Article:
I don’t like centering prayer, which is to say that I struggle with it daily.
I’m not a fan of struggle, of tension, of staying put amidst discomfort when the rambling voices within are doing their best to keep my mind occupied. I don’t like feeling out of control, and the practice of centering prayer shows me just how out of control I really am.
Truly, it can be maddening. You would never imagine the amount of thoughts buried deep within, chugging along like a steam engine—my ego shoveling coal to keep the train running in an effort to avoid any moment of inner stillness. He knows that when I reach that place, he’s out of a job, if only for a second, and so he keeps piling on fuel for the fire—to-do lists, insecurities, future plans and current musings. Thoughts like What should we make for dinner tonight?, followed quickly by Note to self: take the broth out of the freezer, are accompanied by an a thumbs up from my ego engineer—Way to think ahead, Lacy. You’re so on top of things. Gold star!
But as that gold star fades away, making way for another productive thought (we’re on a roll, here!), I catch myself, remembering my centering prayer practice and returning to that place of inner silence and stillness where the Divine dwells. Planning, thinking, rehashing, imagining—I label each thought that held me captive, disarming their power and releasing them from my ego’s desperate grasp. This manner of labeling thoughts is a mindfulness practice, and I began incorporating it into my centering prayer practice long ago as a tool to help me return and remember in the moments when I need help most.
This is why I practice centering prayer. Not because it’s easy (it’s not), not because I look forward to it (I’ don’t), not because when that sweet bell chimes after twenty minutes I feel as if I’ve touched the heavens (though I do breathe a sigh of relief for making it another day). I practice centering prayer (with practice being the key word here) because of its continual invitation to silence and still the mind in order to simply rest in the presence of God.
What distinguishes centering prayer from eastern meditation is the aim of the practice. In centering prayer, we don’t necessarily seek to clear the mind in order to experience enlightenment or transcendence but rather to commune with God just as we are. When distractions do arrive (and they will), a Sacred word is used to guide the seeker back into silence, stillness, and that place of communion. It is an exercise of continually returning to the presence of the Divine, and learning to rest in that Sacred presence.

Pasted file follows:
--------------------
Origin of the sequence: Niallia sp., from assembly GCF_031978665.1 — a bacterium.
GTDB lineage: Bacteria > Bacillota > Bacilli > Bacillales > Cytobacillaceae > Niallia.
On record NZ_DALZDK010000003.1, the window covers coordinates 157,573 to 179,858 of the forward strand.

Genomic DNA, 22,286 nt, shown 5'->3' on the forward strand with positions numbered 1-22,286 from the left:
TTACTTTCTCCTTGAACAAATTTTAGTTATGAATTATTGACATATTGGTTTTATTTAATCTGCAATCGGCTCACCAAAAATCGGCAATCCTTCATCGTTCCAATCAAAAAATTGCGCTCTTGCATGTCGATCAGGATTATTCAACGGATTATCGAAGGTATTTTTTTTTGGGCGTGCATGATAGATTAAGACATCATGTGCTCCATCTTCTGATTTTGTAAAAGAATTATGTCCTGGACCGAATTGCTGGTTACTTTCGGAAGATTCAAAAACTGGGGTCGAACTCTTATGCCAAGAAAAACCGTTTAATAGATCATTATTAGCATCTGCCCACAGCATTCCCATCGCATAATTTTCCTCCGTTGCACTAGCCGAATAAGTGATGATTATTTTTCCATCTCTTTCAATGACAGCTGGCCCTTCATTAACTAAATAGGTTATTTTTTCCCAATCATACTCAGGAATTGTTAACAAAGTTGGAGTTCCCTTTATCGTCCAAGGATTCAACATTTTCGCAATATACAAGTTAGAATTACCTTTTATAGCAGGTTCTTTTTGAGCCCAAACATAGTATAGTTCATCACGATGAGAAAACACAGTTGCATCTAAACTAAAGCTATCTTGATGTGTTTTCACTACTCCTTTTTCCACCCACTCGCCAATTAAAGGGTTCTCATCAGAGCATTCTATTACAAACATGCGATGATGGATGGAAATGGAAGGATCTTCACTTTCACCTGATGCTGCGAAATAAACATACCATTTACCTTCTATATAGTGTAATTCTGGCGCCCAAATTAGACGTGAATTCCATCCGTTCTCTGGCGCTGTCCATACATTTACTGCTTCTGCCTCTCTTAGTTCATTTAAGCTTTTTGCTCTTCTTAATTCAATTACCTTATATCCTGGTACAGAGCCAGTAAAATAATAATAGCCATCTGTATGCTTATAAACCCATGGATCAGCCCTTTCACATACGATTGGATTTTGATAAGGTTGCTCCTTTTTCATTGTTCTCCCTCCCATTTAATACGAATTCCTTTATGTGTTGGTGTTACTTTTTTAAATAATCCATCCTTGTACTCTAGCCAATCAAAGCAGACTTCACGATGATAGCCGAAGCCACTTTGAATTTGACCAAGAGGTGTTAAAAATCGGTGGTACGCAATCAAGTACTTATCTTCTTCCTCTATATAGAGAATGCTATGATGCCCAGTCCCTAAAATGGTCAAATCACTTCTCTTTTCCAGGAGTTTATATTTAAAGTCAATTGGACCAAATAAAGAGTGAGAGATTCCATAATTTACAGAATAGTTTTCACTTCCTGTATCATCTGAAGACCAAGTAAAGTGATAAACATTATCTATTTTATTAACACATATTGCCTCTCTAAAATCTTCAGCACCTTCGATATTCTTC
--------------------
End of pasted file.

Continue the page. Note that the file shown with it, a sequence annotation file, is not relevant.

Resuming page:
I began practicing centering prayer a few years ago as I was learning more about the contemplative path and beginning to pursue the interior journey with more intention. I was drawn to the nature of the practice and the invitation to set thoughts aside simply be. Plus, as someone recovering from an overly-extroverted spiritual upbringing, I was desperate for a form of prayer that went beyond words, because I was fresh out.
In those early stages of discovery, my husband and I began attending centering prayer classes at a local church. Each Wednesday night, we’d gather together with other fellow seekers in the small chapel above the sanctuary for period of centering prayer followed by conversation about the practice. Though we only attended the class for a few months, something the instructor said has stayed with me ever since, encouraging me when I become overwhelmed by my busy and easily distracted mind. “In the practice of centering prayer, faith isn’t necessarily expressed by twenty minutes of perfect inner silence,” he said, “but instead by each time you release a distracting thought and return to your intention, for every return is an expression of faith.”
If I’m counting correctly, this means my typical centering prayer practice offers about a thousand opportunities (give or take a few) to express faith, as I am continually called back into the presence of the Divine, reminded of my intention in order to return to that place of inner silence and stillness.
For me, centering prayer isn’t simply a single spiritual practice, but a thousand invitations to practice rolled into one.
And so, I return. I return to centering prayer because it challenges me by pushing me beyond my edges and yet also blesses me with its countless offerings of grace; I return to centering prayer because its focus on inner silence and stillness deepens my interior journey each day; and I return to centering prayer because it continues to guide me along the contemplative path, revealing more of my true self and the Divine each day.
What prayer practice pushes you beyond your edges, calling you to return again and again even when there’s struggle?
PS: Listen to our conversation on prayer in the latest episode of the Sacred Ordinary Days Podcast and consider joining us for our upcoming retreat this May where we’ll immerse ourselves in contemplative practices and journey together through the struggles and moments of Sacred Encounter. Learn more and register »
PPS: Thinking of enhancing your practice with prayer beads? My set of hamsa prayer beads has a new look! Check them out in the Journey Shop »